Tim Lahaye on 7 Reasons Some Pastors Don’t Preach on End-Times Prophecies

(Photo by Kristina Paparo on Unsplash)

After 68 years in the ministry and guest speaking in hundreds of pulpits, I often wonder why many ministers are so silent on teaching Bible prophecy from their pulpits, particularly when at least 28% of the Bible was prophetic at the time it was written.

Dr. John Walvoord, the great prophecy scholar, identified more than 1,000 prophecies in his book The Bible Prophecy Handbook. Of those prophecies, more than half have literally been fulfilled, assuring us that the other half are end-times prophecies that will also be fulfilled literally. These fulfilled prophecies should make it easy to believe that we are living in or very near what the Bible calls “the latter days” and “the end times.”

Among the many fulfilled end-times signs, none is more obvious than the very existence of the Jewish people now living in their own homeland, having been driven or voluntarily migrated there from more than 170 nations of the world during the last 125 or so years.

Anyone familiar with this greatest end-times prediction recognizes what Jesus Christ meant in the Olivet Discourse when He said, “Now learn this lesson from the fig tree: When its branch becomes tender and grows leaves, you know that summer is near” (Matt. 24:32). The fig tree represents the nation of Israel. In other words, when the Jewish people begin to gather back into their land, you will know the sign of His return and the end is “near.”

Many prophecy scholars consider the Olivet Discourse as the most important end-times prophecy in the New Testament. Personally, I believe it indicates that between the Islamic terrorism of the Middle East and many other signs of the end, we may be near what I call “the end of the end times.” The tragedy is that many of our church pulpits are nearly silent on the subject.

As an evangelistic Bible-teaching pastor, I find there is nothing more inspiring to evangelism and spiritual growth than preaching on Bible prophecy and the certainty of Jesus’ Second Coming. (It is the only source of hope and comfort for people living at a time when secular man has so obviously proven himself incapable of coping with the chaos that is exploding in much of our world, particularly in and around Israel).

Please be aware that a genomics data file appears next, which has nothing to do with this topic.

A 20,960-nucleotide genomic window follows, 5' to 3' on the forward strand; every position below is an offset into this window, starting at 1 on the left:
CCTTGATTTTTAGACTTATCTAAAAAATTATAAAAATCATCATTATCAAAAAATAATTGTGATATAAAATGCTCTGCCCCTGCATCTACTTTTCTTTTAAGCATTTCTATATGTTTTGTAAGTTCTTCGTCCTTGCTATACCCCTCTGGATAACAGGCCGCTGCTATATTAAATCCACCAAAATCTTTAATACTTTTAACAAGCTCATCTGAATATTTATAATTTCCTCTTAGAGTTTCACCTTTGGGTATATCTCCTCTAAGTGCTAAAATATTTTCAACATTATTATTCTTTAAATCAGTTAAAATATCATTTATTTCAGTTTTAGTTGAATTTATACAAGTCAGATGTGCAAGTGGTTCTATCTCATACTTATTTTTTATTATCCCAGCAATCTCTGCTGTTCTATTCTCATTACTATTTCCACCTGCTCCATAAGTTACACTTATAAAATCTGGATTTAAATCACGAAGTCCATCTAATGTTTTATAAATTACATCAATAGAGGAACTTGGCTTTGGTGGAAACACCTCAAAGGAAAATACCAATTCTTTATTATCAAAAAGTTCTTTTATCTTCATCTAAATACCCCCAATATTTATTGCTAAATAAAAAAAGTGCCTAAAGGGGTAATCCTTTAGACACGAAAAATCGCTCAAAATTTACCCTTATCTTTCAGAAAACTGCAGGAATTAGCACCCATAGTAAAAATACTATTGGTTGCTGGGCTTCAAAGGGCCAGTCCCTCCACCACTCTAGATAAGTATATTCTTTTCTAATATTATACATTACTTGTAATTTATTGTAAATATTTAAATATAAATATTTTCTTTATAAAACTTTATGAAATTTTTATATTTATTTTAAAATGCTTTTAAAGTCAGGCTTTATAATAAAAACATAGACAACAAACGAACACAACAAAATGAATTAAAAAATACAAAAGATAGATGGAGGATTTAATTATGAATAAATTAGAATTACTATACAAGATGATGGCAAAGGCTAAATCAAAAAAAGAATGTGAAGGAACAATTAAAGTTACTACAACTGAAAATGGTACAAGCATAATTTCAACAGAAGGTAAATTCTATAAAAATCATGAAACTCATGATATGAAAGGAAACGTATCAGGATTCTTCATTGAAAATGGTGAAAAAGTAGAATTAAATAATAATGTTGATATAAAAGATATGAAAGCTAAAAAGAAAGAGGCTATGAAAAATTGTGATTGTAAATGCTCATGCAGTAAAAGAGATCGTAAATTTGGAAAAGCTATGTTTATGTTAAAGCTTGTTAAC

Yet the amazing thing is that, here we are, living in a time when God has revealed much of His wonderful plans for our future eternal life in His Word, yet many pulpits remain silent about this comforting truth that is so obvious by studying fulfilled prophecy. Why? I believe there to be several reasons. Consider some of the following:

1. A minister does not take the Bible literally, as God intended. Many mainline and some Reformed churches do not take the Bible literally. Whenever you spiritualize or allegorize God’s meaning, you make it all but unintelligible. Instead, those who do not take the Bible literally often ridicule those of us who do, accusing us of a “wooden, literal interpretation of Scripture.”

We believe that God said what He meant when He spoke through His Holy Spirit to special prophets and apostles, yet we also should understand what He meant to their generation and make a common-sense application to our own. Language has a way of changing through the years. After 300 years, it is difficult to understand Chaucer and Shakespeare in their original language. Parts of the Bible were written more than 3,000 years ago. We are fortunate today to have many modern translations and study Bibles in which Bible scholars have properly interpreted the modern equivalent to the ancient Scriptures.

We also believe there are many passages that include symbols, metaphors and figures of speech that must be considered in light of their original context to ensure that we have exactly the original meaning.

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SOURCE: Charisma News

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